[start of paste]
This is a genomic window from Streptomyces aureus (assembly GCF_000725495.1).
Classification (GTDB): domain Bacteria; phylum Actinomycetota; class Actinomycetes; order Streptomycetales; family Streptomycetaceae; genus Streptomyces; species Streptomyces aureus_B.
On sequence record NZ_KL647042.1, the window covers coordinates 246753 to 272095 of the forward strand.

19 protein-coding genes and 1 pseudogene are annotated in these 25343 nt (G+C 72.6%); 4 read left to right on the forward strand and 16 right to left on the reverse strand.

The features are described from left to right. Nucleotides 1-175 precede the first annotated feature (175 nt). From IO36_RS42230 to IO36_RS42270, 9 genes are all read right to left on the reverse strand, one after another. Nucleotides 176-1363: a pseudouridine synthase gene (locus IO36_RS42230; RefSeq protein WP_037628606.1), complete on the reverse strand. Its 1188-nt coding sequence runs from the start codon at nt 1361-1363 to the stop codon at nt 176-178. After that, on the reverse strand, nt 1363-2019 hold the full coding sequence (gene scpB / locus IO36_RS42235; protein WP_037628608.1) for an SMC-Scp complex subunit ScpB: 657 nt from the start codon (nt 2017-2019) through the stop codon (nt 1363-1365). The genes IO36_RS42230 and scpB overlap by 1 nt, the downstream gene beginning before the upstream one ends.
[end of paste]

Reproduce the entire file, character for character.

This is a genomic window from Streptomyces aureus (assembly GCF_000725495.1).
Classification (GTDB): domain Bacteria; phylum Actinomycetota; class Actinomycetes; order Streptomycetales; family Streptomycetaceae; genus Streptomyces; species Streptomyces aureus_B.
On sequence record NZ_KL647042.1, the window covers coordinates 246753 to 272095 of the forward strand.

19 protein-coding genes and 1 pseudogene are annotated in these 25343 nt (G+C 72.6%); 4 read left to right on the forward strand and 16 right to left on the reverse strand.

The features are described from left to right. Nucleotides 1-175 precede the first annotated feature (175 nt). From IO36_RS42230 to IO36_RS42270, 9 genes are all read right to left on the reverse strand, one after another. Nucleotides 176-1363: a pseudouridine synthase gene (locus IO36_RS42230; RefSeq protein WP_037628606.1), complete on the reverse strand. Its 1188-nt coding sequence runs from the start codon at nt 1361-1363 to the stop codon at nt 176-178. After that, on the reverse strand, nt 1363-2019 hold the full coding sequence (gene scpB / locus IO36_RS42235; protein WP_037628608.1) for an SMC-Scp complex subunit ScpB: 657 nt from the start codon (nt 2017-2019) through the stop codon (nt 1363-1365). The genes IO36_RS42230 and scpB overlap by 1 nt, the downstream gene beginning before the upstream one ends.